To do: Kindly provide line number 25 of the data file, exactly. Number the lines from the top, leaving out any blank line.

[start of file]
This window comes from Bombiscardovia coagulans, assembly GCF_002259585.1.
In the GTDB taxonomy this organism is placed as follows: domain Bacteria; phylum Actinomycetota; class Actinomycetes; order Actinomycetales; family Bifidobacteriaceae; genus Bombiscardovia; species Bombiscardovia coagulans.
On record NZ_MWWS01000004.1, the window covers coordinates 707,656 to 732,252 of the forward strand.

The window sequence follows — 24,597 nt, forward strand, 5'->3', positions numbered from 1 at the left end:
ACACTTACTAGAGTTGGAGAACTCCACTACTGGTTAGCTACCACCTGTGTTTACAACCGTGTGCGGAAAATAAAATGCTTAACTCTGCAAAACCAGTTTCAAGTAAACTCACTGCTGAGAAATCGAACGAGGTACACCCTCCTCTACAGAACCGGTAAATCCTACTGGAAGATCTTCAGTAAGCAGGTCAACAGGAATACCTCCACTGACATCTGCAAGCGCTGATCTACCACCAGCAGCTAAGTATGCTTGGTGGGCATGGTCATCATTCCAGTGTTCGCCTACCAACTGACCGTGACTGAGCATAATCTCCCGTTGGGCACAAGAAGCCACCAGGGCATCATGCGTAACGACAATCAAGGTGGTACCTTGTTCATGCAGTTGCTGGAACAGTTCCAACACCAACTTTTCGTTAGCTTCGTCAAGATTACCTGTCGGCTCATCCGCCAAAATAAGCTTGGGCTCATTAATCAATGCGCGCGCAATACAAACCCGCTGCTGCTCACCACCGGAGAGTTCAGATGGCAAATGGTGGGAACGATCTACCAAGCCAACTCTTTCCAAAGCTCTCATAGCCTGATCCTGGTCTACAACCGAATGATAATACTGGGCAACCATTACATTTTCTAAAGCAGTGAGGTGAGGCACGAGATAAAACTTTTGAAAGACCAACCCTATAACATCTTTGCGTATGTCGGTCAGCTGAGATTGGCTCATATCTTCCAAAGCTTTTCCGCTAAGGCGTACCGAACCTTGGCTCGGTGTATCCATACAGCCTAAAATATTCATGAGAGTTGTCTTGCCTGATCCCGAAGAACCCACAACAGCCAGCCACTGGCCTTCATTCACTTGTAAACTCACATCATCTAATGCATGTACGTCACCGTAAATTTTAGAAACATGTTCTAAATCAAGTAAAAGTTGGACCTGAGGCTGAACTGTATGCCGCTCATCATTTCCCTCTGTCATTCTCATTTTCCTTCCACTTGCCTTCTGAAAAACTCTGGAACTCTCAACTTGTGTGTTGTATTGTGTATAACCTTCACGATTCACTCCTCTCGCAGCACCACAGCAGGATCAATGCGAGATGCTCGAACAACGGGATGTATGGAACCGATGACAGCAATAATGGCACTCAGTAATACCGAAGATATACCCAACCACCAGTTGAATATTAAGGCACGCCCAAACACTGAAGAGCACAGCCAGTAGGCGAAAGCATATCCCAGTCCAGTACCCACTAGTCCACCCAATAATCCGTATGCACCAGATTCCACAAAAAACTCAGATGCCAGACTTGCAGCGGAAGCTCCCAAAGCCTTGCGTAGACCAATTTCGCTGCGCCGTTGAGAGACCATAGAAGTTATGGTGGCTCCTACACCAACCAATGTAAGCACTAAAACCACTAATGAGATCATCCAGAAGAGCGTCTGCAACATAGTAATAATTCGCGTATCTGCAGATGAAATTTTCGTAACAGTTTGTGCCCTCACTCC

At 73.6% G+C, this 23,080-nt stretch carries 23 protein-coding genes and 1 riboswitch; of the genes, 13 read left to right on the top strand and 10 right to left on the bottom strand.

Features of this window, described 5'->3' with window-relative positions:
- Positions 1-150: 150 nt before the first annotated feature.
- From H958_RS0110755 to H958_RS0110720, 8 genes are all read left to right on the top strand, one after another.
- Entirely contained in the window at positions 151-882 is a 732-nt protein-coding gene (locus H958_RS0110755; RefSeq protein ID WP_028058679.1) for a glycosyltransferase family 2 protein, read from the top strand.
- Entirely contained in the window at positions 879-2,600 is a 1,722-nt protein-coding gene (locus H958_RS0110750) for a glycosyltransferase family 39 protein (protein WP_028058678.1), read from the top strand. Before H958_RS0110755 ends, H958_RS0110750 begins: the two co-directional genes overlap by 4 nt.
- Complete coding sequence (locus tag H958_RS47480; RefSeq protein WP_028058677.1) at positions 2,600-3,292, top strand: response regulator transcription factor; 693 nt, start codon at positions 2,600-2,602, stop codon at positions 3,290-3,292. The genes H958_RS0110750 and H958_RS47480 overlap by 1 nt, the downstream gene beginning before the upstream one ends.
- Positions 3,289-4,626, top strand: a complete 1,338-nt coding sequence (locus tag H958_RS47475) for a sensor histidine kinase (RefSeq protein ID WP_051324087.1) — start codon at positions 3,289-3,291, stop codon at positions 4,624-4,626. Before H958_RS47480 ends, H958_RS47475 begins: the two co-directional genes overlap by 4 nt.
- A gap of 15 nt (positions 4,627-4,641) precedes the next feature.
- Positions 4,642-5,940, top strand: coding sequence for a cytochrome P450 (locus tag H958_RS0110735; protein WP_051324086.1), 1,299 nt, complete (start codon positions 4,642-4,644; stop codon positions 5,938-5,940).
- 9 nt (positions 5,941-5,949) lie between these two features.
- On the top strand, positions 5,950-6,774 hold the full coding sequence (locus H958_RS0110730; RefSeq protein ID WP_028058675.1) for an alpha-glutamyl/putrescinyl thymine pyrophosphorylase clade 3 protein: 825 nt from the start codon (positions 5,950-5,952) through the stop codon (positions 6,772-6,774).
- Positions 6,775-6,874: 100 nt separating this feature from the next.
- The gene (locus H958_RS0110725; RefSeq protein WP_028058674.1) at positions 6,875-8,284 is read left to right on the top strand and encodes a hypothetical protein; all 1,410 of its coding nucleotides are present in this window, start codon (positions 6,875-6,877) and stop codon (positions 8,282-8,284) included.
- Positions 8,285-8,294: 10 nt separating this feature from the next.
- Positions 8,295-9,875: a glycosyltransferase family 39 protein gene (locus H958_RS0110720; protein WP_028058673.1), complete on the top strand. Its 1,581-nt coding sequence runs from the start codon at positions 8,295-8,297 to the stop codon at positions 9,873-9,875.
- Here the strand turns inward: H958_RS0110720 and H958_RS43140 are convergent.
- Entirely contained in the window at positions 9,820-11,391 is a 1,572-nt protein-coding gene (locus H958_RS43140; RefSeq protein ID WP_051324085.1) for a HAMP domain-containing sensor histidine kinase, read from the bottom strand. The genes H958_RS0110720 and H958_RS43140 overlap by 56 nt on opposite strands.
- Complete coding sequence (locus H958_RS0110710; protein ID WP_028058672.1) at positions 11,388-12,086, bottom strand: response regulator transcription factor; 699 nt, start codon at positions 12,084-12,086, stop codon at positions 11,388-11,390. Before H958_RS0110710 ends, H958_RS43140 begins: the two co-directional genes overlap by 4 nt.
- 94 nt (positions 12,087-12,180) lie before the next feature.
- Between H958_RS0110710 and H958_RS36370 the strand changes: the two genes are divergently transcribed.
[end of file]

- 94 nt (positions 12,087-12,180) lie before the next feature.